After writing paranormal romance for so long, what inspired this new series to be in a contemporary setting?
My mentor is [best-selling mystery author] Sue Grafton, and she—Oh! I can actually curse! And it’s legal because she said it! So she said, "If you’re not scaring the shit out of yourself, you’re not working hard enough." The lawyer in me is thrilled that I found a loophole.

I love writing the Black Dagger Brotherhood. And as long as they keep talking to me, God willing, I am still going to write them. I have six books planned out at this point. But I think that it’s important that you keep challenging yourself and scaring yourself. It’s really important that you don’t go stale. And I love “Dynasty.” In case you haven’t noticed, I kind of want to be Alexis Carrington Colby?

So I love watching “Dynasty,” but I also watch the market very carefully. And it’s not that I write to the market, but I want to know what people want to read. This is a job for me. I love what I do, but I also want to publish at a really high level. So the question is, with the stuff that spits out of my brain, what are the nexuses, what are the connections, to popular culture. What are you watching on TV, what are you reading about in books and magazines—besides the freakin’ Kardashians, who I am so tired of.

But anyway, I did think it was important to try and do something else, to do something different. So when the Fallen Angels series came to its conclusion, I went to my publisher and I said I had this idea: It’s “Dynasty,” it’s “Dallas” and “Knots Landing,” it’s "Downton Abbey" in the New South—and she said, “Don’t use the word family saga or no one will ever buy it.” But she said, “Write the outline, show me what you got.” And I wrote it and she said it was really good, and I thought, “Thank God.” They bought three books, and you’ll notice the connections between it and the Black Dagger Brotherhood. Both of them have core groups of people instead of just one couple or even just one family. I love exploring an entire community, and I love exploring different dynamics in a community, people’s lives and how they interact.

So I wanted to be Alexis and this is as close as I can get.

Lily McLemore (left) and J.R. Ward (right) onstage at the Nashville Public Library during her Salon@615 appearance.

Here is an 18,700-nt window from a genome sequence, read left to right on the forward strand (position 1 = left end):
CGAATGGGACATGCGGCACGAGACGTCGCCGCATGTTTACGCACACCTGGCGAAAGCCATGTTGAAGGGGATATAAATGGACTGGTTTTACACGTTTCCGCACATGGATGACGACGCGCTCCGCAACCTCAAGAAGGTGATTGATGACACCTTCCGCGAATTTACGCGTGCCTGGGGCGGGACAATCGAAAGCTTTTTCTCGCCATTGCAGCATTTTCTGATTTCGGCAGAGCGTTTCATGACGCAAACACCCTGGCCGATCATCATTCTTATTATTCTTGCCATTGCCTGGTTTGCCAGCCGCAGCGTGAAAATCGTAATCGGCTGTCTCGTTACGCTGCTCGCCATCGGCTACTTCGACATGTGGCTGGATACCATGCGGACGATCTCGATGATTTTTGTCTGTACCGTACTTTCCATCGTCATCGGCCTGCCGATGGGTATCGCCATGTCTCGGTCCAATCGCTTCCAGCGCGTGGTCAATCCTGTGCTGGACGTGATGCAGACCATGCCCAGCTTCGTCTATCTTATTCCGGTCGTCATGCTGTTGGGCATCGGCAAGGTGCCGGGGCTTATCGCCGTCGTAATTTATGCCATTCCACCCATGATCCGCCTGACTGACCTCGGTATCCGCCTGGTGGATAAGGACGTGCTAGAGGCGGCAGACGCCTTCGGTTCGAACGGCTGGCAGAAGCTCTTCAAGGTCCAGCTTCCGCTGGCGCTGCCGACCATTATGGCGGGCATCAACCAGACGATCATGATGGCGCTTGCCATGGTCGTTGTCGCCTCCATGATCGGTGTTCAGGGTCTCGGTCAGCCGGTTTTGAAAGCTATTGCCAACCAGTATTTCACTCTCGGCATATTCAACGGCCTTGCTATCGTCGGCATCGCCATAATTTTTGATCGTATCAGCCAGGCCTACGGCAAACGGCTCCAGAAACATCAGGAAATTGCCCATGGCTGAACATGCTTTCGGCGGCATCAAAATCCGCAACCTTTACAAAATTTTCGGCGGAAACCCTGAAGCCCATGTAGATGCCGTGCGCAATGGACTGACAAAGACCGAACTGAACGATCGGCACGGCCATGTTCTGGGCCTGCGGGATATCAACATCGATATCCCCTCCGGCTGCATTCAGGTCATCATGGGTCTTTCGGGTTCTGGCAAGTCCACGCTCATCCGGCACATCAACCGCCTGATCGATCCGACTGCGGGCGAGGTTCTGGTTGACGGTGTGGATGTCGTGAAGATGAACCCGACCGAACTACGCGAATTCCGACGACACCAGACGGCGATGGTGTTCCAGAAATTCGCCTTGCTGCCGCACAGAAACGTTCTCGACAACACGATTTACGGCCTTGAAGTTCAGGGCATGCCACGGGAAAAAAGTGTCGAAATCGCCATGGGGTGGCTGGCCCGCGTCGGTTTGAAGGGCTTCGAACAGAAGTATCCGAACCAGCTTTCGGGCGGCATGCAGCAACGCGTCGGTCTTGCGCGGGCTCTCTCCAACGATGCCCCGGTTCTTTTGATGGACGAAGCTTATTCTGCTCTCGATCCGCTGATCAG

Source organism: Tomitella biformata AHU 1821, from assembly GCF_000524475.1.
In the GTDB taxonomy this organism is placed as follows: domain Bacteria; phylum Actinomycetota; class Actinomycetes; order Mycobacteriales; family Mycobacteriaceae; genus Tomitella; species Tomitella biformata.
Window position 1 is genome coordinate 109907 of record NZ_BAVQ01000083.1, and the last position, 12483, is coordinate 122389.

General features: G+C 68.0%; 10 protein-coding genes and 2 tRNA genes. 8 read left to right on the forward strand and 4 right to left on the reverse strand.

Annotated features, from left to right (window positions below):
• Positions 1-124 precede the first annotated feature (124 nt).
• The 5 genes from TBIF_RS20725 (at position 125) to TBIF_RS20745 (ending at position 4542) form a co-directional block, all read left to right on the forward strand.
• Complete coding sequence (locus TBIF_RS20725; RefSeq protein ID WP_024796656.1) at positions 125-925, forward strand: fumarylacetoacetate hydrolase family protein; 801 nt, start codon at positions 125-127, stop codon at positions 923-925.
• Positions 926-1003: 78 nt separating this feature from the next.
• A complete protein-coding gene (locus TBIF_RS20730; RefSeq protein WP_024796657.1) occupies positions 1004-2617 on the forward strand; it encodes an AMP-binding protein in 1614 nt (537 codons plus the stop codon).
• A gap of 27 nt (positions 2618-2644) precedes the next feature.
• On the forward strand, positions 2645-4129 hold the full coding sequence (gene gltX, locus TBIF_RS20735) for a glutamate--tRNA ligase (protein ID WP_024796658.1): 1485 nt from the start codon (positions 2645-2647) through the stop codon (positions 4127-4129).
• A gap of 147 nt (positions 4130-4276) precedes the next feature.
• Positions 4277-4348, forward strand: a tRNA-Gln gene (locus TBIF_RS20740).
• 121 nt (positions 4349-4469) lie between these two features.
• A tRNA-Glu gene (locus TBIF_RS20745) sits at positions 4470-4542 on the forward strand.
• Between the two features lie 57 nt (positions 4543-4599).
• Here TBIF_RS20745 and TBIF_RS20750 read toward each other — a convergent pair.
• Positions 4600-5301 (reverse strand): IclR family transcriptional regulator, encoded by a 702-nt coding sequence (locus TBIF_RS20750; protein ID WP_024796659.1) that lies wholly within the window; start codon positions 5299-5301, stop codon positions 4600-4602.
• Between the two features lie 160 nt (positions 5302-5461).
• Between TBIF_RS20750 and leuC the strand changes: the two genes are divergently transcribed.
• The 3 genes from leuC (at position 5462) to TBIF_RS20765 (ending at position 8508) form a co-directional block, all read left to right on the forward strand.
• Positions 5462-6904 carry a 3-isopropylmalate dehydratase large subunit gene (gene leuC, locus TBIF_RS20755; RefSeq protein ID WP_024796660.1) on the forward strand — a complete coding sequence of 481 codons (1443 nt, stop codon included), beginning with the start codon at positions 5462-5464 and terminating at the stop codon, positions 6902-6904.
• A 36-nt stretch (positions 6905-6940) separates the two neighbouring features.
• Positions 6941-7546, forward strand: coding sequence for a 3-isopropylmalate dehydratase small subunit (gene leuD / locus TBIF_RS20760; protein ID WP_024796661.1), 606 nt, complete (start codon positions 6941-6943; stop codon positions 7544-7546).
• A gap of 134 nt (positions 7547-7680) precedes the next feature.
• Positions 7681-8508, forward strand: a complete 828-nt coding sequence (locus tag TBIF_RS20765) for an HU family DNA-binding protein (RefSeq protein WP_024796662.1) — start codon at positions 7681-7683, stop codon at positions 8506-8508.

What do you think will appeal most to Black Dagger Brotherhood series readers about The Bourbon Kings?
There is banging. There might be some. 

I think what you’re also going to find is really good conflict. Aside from the fact that there are romantic elements, the single thing I love best about the Black Dagger Brotherhood series is the “what’s next” factor. And I think The Bourbon Kings has that as well. I think real life is a lot like that. You always want to know what’s going to happen next.  Hopefully, that—well I don’t want to say addicting quality because that makes me sound like a crack dealer—but I mean that people will be invested enough in your stories to come back for more.

With all the luxurious details about the palatial family estate of Easterly, the beautiful gowns, and the upstairs/downstairs dynamic, this novel almost feels historical, like "Downton Abbey." Just like with a historical novel, I felt that you must have been doing some digging into Southern culture. What sort of research did you do for The Bourbon Kings?
I didn’t do a lot of research. My husband comes from a very old Southern family. And the South is full of characters. The difference between the South and the North is that Southern people actually like eccentric folk, and Northerners want to sort of iron us all out and make us all smooth and put us in boxes. And Southerners are like, “Oh they’re crazy! Fantastic!” So people have been really kind to me. Because I’m nuts.